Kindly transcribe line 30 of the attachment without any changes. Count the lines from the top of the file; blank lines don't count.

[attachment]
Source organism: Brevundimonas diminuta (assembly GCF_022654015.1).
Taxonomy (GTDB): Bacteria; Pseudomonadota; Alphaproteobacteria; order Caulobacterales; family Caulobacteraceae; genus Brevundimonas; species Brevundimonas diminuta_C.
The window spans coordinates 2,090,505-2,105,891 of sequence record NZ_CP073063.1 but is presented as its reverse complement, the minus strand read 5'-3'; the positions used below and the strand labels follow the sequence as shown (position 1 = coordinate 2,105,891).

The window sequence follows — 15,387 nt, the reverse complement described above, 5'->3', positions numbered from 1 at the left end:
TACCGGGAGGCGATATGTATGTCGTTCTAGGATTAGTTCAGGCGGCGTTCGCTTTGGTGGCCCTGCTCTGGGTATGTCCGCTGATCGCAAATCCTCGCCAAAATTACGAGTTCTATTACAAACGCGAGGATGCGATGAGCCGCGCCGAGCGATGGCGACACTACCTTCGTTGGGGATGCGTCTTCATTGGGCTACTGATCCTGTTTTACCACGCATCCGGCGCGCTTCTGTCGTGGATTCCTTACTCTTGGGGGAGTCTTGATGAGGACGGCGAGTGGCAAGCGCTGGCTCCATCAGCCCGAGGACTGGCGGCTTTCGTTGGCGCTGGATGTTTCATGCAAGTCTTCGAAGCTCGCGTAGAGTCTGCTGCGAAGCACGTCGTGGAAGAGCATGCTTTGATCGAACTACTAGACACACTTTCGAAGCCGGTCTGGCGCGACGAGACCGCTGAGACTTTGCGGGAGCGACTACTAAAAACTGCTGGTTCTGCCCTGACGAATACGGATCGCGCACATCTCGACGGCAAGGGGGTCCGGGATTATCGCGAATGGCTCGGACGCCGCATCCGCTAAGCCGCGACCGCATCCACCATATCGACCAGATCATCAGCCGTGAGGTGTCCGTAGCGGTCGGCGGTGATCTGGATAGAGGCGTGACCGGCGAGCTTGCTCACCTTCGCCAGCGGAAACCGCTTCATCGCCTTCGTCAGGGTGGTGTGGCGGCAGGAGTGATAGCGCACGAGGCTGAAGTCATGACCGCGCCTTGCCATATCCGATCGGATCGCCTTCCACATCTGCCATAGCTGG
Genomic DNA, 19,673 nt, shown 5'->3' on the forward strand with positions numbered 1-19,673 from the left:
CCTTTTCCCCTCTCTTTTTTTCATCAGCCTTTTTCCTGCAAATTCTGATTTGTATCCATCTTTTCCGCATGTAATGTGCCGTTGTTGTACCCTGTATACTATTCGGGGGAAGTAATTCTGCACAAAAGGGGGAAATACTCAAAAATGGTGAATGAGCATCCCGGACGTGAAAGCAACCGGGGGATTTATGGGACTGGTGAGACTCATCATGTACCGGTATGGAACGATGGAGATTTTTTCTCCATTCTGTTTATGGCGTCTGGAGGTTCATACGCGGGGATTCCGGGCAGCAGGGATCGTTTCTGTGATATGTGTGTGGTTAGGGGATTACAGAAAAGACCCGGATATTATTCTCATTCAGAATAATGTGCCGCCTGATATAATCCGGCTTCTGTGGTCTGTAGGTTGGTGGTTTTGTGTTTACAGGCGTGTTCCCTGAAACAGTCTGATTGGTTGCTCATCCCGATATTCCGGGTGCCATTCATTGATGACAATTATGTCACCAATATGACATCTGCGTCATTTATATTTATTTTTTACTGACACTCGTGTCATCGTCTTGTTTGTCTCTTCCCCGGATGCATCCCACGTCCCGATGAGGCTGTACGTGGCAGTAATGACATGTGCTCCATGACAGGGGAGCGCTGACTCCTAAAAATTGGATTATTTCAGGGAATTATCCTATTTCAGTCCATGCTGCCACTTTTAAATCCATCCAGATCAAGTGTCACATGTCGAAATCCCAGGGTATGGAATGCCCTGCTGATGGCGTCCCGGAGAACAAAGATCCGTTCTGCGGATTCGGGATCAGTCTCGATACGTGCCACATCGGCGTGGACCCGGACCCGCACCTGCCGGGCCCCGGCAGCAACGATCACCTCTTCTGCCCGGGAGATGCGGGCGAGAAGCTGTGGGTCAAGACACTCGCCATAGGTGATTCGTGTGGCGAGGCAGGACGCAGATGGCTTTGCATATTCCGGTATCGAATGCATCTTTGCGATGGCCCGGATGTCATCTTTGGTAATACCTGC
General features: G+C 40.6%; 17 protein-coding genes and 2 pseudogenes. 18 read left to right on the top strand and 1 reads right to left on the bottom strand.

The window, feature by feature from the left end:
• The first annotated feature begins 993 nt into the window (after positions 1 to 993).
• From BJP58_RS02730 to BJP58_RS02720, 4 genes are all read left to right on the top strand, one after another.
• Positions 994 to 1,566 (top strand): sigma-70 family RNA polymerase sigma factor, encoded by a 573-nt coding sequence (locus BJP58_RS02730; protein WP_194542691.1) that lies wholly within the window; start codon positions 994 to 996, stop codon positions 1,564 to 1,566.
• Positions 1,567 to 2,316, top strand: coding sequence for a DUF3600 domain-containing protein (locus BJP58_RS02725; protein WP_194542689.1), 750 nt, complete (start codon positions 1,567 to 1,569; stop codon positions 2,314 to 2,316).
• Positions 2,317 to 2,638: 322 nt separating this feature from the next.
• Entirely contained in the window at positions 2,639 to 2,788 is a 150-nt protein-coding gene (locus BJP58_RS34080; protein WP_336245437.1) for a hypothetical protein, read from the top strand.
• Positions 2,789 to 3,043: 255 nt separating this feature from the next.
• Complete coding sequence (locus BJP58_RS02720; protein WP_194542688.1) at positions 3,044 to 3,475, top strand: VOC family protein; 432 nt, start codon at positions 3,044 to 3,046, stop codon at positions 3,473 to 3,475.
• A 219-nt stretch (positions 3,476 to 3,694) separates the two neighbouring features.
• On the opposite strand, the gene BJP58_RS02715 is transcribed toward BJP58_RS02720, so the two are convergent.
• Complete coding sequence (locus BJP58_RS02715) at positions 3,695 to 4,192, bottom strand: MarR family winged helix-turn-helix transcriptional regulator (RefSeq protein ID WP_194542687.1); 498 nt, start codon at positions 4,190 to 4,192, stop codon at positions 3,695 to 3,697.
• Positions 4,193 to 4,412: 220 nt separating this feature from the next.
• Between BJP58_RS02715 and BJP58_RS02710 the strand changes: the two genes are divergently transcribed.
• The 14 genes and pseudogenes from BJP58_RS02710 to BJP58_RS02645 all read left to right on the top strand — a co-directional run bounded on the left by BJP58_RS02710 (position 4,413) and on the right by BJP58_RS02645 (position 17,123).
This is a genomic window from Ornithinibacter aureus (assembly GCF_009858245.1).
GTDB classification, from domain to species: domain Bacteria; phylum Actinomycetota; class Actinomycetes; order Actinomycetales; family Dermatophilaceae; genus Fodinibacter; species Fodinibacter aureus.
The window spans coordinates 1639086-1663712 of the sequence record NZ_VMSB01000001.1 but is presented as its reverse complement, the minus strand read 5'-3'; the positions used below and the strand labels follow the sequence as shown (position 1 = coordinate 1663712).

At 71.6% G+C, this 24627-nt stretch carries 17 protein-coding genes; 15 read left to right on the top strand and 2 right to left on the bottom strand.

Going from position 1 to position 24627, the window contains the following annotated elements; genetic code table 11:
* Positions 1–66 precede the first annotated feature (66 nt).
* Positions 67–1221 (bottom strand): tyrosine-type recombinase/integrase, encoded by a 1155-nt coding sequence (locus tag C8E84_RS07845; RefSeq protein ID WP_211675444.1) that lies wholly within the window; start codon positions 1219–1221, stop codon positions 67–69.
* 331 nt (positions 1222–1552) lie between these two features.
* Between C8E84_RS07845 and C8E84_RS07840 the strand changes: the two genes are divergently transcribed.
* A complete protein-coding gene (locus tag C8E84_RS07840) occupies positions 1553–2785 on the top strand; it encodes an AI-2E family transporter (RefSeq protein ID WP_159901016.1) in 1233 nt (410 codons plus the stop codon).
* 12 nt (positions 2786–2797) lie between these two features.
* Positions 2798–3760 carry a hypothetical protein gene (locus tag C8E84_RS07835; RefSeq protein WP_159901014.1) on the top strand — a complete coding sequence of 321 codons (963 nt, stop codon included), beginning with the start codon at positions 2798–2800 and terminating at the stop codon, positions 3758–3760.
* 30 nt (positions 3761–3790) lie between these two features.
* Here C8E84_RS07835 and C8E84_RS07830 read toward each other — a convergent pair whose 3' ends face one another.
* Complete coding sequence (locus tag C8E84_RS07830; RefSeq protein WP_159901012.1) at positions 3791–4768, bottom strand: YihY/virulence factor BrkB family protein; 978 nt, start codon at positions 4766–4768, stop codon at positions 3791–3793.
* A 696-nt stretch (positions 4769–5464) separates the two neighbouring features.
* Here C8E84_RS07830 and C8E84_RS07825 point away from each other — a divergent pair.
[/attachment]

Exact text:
* Positions 67–1221 (bottom strand): tyrosine-type recombinase/integrase, encoded by a 1155-nt coding sequence (locus tag C8E84_RS07845; RefSeq protein ID WP_211675444.1) that lies wholly within the window; start codon positions 1219–1221, stop codon positions 67–69.